Summer helpers Robert Erickson and Victoria Pipas sat down to trade blows and find out what makes an NER intern tick. Read on to see if their common Literary Studies major makes them more alike or different.
For Robert: What is your earliest literary memory?
Robert: What kind of question is this?
Victoria: Not just your earliest memory, but anything related to literature or writing in any form.
R: Okay, the first book I remember reading was this bizarre book about a little gingerbread man made by this little old lady and her husband in some nice little hamlet. He just had this voracious appetite: he ate the family and he ate the house before terrorizing the whole town. There’s definitely some psychoanalysis to be done there.
V: To you? Or to the book?
R: I don’t know if this book even exists or if I just dreamt it up. But I was about three years old, and I just remember this strange literary power captivating me. At the very end, he meets a ram standing on a cliff, and the ram says, “Close your eyes, I’ll jump into your mouth.” Except he jumps straight into his stomach because this guy is fifty feet tall at this point, and all the contents spill out.
V: Wow. So that was your formative literary memory.
R: It sticks out. We’ll go with that.
For Victoria: Do you have a favorite author, and if so, why isn’t it someone who was alive in the last four hundred years?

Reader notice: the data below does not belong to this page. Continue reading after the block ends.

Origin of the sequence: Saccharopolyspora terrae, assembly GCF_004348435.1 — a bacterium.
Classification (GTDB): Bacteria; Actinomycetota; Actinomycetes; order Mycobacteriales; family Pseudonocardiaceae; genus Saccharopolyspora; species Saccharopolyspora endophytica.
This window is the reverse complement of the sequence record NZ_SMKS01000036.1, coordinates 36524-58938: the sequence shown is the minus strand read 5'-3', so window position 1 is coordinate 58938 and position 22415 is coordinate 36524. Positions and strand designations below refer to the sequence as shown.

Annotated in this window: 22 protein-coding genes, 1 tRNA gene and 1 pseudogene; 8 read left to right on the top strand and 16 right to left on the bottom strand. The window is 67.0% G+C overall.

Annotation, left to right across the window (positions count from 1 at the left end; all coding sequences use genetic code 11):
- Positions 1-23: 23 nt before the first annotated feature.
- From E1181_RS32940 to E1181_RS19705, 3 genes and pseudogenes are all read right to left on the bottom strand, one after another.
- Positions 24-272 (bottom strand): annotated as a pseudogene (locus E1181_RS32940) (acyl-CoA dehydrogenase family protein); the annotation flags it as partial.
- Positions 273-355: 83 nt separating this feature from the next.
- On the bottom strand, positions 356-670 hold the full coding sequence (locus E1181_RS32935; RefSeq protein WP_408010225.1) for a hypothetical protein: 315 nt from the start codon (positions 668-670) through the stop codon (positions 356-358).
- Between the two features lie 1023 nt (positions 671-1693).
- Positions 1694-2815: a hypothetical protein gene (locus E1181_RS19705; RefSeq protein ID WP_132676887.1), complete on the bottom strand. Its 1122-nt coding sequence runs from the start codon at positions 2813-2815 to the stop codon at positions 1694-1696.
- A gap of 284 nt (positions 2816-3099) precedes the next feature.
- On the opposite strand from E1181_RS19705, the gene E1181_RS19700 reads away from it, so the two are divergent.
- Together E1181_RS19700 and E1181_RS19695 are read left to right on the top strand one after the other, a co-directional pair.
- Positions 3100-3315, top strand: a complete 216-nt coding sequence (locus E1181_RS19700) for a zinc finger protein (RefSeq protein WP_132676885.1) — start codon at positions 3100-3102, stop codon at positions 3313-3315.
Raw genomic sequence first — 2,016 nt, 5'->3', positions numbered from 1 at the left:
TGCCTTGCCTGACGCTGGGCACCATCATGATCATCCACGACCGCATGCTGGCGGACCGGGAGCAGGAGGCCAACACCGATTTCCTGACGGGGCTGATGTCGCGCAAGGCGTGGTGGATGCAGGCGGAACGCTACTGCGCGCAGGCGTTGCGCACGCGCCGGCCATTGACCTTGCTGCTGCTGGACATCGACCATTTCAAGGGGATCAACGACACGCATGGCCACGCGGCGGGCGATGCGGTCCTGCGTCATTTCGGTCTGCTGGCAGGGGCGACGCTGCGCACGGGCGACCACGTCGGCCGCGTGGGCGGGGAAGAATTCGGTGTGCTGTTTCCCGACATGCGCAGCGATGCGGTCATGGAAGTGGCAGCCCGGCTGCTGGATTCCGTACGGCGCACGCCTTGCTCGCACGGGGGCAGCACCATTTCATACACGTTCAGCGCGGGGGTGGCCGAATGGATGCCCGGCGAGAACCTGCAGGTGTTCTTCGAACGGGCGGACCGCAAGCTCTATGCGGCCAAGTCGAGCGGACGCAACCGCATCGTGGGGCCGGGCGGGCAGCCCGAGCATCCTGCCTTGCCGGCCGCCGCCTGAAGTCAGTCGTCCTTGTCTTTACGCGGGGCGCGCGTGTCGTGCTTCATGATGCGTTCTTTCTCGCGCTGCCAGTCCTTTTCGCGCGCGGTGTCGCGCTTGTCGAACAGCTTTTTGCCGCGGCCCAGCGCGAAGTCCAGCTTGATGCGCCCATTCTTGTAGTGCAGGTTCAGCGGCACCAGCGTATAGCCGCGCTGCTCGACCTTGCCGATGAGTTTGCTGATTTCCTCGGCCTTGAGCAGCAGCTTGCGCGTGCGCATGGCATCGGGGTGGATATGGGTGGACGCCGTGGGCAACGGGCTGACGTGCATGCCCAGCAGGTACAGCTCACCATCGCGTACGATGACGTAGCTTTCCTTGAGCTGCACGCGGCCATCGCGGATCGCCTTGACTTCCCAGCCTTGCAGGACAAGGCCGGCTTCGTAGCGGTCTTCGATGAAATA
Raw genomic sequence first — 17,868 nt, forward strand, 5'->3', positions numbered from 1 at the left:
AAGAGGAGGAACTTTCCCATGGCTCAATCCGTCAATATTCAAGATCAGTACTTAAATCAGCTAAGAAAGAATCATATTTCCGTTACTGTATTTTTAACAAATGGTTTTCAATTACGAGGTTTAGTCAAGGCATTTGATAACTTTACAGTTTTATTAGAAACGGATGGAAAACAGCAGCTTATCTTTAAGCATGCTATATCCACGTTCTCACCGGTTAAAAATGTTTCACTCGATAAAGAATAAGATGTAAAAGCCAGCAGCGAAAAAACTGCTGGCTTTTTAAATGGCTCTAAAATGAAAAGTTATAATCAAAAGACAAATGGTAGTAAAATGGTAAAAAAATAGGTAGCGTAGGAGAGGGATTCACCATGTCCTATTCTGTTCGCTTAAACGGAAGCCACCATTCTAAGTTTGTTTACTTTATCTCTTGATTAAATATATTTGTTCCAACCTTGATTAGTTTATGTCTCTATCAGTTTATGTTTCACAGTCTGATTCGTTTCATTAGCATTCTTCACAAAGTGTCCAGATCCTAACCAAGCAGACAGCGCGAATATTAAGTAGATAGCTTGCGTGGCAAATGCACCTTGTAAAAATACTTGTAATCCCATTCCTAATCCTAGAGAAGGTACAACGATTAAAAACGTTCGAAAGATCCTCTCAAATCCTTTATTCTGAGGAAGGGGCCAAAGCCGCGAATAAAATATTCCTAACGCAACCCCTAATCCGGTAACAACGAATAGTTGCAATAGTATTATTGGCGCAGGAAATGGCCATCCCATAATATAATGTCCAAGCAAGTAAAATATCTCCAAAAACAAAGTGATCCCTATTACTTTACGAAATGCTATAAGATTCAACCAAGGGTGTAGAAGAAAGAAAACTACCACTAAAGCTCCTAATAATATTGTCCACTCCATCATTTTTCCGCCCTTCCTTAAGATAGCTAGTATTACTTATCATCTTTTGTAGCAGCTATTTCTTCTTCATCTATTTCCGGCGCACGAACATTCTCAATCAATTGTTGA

V: [cackles] Wow, I would have said someone who was alive in the last four hundred years.
R: Stay with the schtick.
V: Spenser’s my favorite author to read academically. I like The Faerie Queene because it’s Arthurian, and it’s the classical world, and it’s the British epic, and it’s medieval romance. It does a little bit of everything.
R: Hmmm, covers all your bases.
V: Yes, because I can’t make decisions and I don’t know what I want to specialize in. But my favorite recent author is John Irving—especially Cider House Rules, because it’s so New England, and it’s the most “me” book that I’ve read. It’s apple orchards and weird, lovable family drama, and, minus the incest, that feels like my childhood in some ways.
For Robert: OK, do you identify more with Texas or Vermont?
R: My identity certainly feels more Texan. Not in the ranch/country lifestyle way, but in the way that I think about my family and my interactions with other people, in the nuances of my worldview. Intellectually, I have more of a Vermont attitude—or at least a Middlebury, liberal arts one. Tied to this place, there’s a side of me that’s a lot more freewheeling, ambitious, perhaps eager. Which wasn’t necessarily absent when I was growing up, but it’s something that blossomed in my time here.
For Victoria: Do you think of your home state [New Hampshire] as the big spoon or the little spoon?
V: Oooh, well it’s bottom-heavy, isn’t it? I think of it as the big spoon. It has the stronger base.
R: So if there are two sides nestled in Victoria’s mind, which one is the big spoon and which one is the little spoon?
V: Well maybe Vermont is becoming the big spoon, just because this year it feels like I’m ready to move away from home. Vermont is this half of my mind that’s now the adult world—where I live by myself and form my own family—whereas NH is where I’ve come from. I think VT is taking up the bigger space in my mind now. Maybe VT has become the big spoon.